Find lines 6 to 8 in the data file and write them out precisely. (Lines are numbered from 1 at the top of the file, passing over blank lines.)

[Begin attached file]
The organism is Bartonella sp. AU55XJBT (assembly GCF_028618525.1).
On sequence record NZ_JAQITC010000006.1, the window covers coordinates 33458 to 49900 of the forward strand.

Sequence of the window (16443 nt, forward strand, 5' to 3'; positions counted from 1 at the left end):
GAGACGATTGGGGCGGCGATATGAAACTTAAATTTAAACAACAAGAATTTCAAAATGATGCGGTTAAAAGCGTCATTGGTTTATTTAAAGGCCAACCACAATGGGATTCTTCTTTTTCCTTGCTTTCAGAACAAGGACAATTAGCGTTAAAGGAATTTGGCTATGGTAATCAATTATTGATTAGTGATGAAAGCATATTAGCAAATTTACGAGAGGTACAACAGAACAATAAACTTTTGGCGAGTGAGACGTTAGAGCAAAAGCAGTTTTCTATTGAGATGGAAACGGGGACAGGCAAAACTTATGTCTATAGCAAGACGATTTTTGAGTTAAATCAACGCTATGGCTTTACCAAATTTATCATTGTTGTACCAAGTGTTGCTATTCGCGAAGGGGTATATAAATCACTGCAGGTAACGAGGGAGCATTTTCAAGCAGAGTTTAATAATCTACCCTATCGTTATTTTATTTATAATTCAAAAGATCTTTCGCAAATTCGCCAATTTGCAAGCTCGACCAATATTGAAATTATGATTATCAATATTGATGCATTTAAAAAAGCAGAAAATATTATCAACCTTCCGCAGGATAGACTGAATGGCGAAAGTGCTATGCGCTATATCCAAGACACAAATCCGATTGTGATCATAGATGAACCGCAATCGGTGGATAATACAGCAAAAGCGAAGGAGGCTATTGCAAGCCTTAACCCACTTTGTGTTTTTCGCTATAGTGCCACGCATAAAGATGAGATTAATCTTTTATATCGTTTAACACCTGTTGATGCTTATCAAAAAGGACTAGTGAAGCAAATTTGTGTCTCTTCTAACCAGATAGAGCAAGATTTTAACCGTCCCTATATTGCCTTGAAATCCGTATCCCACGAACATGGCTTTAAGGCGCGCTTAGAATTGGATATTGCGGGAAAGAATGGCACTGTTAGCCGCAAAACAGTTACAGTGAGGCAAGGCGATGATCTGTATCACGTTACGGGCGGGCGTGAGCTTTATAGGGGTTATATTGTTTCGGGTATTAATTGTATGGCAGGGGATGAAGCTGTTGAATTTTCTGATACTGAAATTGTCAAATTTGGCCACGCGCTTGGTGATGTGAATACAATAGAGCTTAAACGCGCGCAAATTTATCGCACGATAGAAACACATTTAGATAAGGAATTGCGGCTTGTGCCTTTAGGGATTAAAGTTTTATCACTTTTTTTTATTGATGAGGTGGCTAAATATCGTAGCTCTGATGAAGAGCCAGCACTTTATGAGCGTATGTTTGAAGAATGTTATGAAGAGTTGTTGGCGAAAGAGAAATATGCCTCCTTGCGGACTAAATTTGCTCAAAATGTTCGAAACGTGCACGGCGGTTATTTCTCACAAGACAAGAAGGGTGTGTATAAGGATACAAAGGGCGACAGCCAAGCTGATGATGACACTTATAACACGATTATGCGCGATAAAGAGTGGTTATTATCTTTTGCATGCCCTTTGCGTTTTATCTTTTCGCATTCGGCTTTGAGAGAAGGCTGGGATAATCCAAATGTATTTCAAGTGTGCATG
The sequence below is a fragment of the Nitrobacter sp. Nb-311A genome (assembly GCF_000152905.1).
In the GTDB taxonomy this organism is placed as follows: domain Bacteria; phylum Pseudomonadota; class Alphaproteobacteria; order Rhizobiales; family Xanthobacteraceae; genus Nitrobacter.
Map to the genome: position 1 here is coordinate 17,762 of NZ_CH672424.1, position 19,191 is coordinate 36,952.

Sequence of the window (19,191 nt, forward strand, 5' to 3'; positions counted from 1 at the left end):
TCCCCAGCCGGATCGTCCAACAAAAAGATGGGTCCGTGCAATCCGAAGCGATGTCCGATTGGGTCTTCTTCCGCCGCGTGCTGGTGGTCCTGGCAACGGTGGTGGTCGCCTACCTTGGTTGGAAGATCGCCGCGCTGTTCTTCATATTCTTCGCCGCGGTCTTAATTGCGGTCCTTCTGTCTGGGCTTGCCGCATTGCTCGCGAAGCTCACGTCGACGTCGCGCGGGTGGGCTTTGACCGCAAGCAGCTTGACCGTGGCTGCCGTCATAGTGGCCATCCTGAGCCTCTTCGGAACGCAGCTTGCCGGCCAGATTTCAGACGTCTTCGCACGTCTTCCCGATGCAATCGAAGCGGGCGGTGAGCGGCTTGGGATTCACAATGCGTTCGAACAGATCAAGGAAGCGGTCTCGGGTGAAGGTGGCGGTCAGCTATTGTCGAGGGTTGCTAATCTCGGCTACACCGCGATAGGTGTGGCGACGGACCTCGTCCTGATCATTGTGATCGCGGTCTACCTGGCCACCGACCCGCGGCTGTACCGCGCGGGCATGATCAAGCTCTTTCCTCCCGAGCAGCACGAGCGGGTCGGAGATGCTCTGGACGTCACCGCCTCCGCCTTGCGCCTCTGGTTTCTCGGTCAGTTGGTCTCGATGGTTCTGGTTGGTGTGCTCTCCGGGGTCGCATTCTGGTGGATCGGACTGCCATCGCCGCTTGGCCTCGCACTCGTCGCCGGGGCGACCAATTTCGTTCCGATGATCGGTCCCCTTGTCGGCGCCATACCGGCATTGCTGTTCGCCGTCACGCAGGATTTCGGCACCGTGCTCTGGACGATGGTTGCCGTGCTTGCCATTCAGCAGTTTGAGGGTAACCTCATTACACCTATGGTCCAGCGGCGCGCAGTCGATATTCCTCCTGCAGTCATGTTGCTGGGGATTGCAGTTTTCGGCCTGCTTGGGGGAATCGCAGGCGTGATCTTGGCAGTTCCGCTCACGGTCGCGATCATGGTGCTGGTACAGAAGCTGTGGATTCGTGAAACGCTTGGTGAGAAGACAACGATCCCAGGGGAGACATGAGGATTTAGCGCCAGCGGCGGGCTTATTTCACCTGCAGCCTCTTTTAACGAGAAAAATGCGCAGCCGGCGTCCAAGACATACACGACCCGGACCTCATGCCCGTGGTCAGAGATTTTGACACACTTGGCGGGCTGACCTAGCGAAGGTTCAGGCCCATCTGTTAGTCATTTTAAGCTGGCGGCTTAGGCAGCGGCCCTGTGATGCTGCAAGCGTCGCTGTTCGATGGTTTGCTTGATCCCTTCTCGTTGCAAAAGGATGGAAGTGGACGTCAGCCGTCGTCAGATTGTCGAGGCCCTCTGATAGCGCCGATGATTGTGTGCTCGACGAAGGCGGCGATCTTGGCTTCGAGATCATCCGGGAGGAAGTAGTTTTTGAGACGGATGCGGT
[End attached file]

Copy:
In the GTDB taxonomy this organism is placed as follows: domain Bacteria; phylum Pseudomonadota; class Alphaproteobacteria; order Rhizobiales; family Xanthobacteraceae; genus Nitrobacter.
Map to the genome: position 1 here is coordinate 17,762 of NZ_CH672424.1, position 19,191 is coordinate 36,952.

Sequence of the window (19,191 nt, forward strand, 5' to 3'; positions counted from 1 at the left end):